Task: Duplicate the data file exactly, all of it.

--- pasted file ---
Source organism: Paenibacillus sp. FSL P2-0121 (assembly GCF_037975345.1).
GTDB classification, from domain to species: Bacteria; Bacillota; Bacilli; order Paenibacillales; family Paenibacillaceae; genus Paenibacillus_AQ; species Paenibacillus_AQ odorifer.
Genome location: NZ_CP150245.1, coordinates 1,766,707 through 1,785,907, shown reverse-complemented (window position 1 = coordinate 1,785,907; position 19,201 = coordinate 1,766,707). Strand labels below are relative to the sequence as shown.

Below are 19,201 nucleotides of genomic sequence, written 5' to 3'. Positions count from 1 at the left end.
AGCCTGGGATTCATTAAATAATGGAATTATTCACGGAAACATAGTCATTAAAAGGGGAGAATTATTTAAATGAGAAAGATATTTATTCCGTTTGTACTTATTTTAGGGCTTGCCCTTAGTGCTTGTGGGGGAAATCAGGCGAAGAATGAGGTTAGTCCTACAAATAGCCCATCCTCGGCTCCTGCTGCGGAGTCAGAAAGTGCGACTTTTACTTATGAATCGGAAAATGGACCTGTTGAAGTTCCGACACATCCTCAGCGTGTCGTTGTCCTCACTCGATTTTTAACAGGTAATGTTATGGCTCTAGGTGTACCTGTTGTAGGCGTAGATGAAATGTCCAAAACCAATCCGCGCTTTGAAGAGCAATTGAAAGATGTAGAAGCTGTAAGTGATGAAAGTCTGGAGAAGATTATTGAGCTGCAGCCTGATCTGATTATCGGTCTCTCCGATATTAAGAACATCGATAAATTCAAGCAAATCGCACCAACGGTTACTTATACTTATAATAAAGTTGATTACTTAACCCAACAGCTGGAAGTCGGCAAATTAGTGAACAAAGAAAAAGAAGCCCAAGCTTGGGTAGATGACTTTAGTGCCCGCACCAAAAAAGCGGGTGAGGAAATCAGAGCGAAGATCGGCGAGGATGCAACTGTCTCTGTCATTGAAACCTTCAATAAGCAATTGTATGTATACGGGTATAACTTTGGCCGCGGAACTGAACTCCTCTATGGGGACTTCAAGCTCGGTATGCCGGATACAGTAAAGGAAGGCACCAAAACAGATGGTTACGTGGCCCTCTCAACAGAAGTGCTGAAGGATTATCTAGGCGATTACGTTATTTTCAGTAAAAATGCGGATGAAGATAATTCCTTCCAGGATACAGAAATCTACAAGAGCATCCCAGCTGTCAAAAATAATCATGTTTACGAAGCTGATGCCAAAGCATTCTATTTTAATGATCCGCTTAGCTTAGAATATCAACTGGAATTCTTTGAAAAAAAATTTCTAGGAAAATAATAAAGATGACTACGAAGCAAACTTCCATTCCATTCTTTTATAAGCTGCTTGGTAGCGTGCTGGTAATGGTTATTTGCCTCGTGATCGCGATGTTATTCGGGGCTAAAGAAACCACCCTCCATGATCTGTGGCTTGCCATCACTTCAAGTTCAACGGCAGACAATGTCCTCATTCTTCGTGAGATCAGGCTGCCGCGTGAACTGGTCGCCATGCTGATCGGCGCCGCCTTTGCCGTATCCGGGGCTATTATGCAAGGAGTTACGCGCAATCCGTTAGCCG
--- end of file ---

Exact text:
Source organism: Paenibacillus sp. FSL P2-0121 (assembly GCF_037975345.1).
GTDB classification, from domain to species: Bacteria; Bacillota; Bacilli; order Paenibacillales; family Paenibacillaceae; genus Paenibacillus_AQ; species Paenibacillus_AQ odorifer.
Genome location: NZ_CP150245.1, coordinates 1,766,707 through 1,785,907, shown reverse-complemented (window position 1 = coordinate 1,785,907; position 19,201 = coordinate 1,766,707). Strand labels below are relative to the sequence as shown.

Below are 19,201 nucleotides of genomic sequence, written 5' to 3'. Positions count from 1 at the left end.
AGCCTGGGATTCATTAAATAATGGAATTATTCACGGAAACATAGTCATTAAAAGGGGAGAATTATTTAAATGAGAAAGATATTTATTCCGTTTGTACTTATTTTAGGGCTTGCCCTTAGTGCTTGTGGGGGAAATCAGGCGAAGAATGAGGTTAGTCCTACAAATAGCCCATCCTCGGCTCCTGCTGCGGAGTCAGAAAGTGCGACTTTTACTTATGAATCGGAAAATGGACCTGTTGAAGTTCCGACACATCCTCAGCGTGTCGTTGTCCTCACTCGATTTTTAACAGGTAATGTTATGGCTCTAGGTGTACCTGTTGTAGGCGTAGATGAAATGTCCAAAACCAATCCGCGCTTTGAAGAGCAATTGAAAGATGTAGAAGCTGTAAGTGATGAAAGTCTGGAGAAGATTATTGAGCTGCAGCCTGATCTGATTATCGGTCTCTCCGATATTAAGAACATCGATAAATTCAAGCAAATCGCACCAACGGTTACTTATACTTATAATAAAGTTGATTACTTAACCCAACAGCTGGAAGTCGGCAAATTAGTGAACAAAGAAAAAGAAGCCCAAGCTTGGGTAGATGACTTTAGTGCCCGCACCAAAAAAGCGGGTGAGGAAATCAGAGCGAAGATCGGCGAGGATGCAACTGTCTCTGTCATTGAAACCTTCAATAAGCAATTGTATGTATACGGGTATAACTTTGGCCGCGGAACTGAACTCCTCTATGGGGACTTCAAGCTCGGTATGCCGGATACAGTAAAGGAAGGCACCAAAACAGATGGTTACGTGGCCCTCTCAACAGAAGTGCTGAAGGATTATCTAGGCGATTACGTTATTTTCAGTAAAAATGCGGATGAAGATAATTCCTTCCAGGATACAGAAATCTACAAGAGCATCCCAGCTGTCAAAAATAATCATGTTTACGAAGCTGATGCCAAAGCATTCTATTTTAATGATCCGCTTAGCTTAGAATATCAACTGGAATTCTTTGAAAAAAAATTTCTAGGAAAATAATAAAGATGACTACGAAGCAAACTTCCATTCCATTCTTTTATAAGCTGCTTGGTAGCGTGCTGGTAATGGTTATTTGCCTCGTGATCGCGATGTTATTCGGGGCTAAAGAAACCACCCTCCATGATCTGTGGCTTGCCATCACTTCAAGTTCAACGGCAGACAATGTCCTCATTCTTCGTGAGATCAGGCTGCCGCGTGAACTGGTCGCCATGCTGATCGGCGCCGCCTTTGCCGTATCCGGGGCTATTATGCAAGGAGTTACGCGCAATCCGTTAGCCG